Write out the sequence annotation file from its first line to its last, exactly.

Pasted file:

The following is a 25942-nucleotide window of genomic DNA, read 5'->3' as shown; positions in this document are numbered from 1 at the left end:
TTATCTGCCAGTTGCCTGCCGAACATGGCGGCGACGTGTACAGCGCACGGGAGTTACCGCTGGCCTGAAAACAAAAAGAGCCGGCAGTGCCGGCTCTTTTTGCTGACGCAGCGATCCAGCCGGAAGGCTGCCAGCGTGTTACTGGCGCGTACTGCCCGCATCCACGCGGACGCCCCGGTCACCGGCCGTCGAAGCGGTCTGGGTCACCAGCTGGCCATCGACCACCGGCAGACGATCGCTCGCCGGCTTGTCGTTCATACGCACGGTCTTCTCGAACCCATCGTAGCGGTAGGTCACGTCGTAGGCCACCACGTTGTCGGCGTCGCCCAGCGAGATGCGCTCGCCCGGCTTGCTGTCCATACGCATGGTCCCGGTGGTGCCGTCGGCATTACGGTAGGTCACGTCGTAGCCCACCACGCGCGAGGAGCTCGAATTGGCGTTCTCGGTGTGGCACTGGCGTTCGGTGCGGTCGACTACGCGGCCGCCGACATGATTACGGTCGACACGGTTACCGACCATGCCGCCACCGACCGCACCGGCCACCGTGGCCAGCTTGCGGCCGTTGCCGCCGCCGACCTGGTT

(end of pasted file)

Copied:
The following is a 25942-nucleotide window of genomic DNA, read 5'->3' as shown; positions in this document are numbered from 1 at the left end:
TTATCTGCCAGTTGCCTGCCGAACATGGCGGCGACGTGTACAGCGCACGGGAGTTACCGCTGGCCTGAAAACAAAAAGAGCCGGCAGTGCCGGCTCTTTTTGCTGACGCAGCGATCCAGCCGGAAGGCTGCCAGCGTGTTACTGGCGCGTACTGCCCGCATCCACGCGGACGCCCCGGTCACCGGCCGTCGAAGCGGTCTGGGTCACCAGCTGGCCATCGACCACCGGCAGACGATCGCTCGCCGGCTTGTCGTTCATACGCACGGTCTTCTCGAACCCATCGTAGCGGTAGGTCACGTCGTAGGCCACCACGTTGTCGGCGTCGCCCAGCGAGATGCGCTCGCCCGGCTTGCTGTCCATACGCATGGTCCCGGTGGTGCCGTCGGCATTACGGTAGGTCACGTCGTAGCCCACCACGCGCGAGGAGCTCGAATTGGCGTTCTCGGTGTGGCACTGGCGTTCGGTGCGGTCGACTACGCGGCCGCCGACATGATTACGGTCGACACGGTTACCGACCATGCCGCCACCGACCGCACCGGCCACCGTGGCCAGCTTGCGGCCGTTGCCGCCGCCGACCTGGTT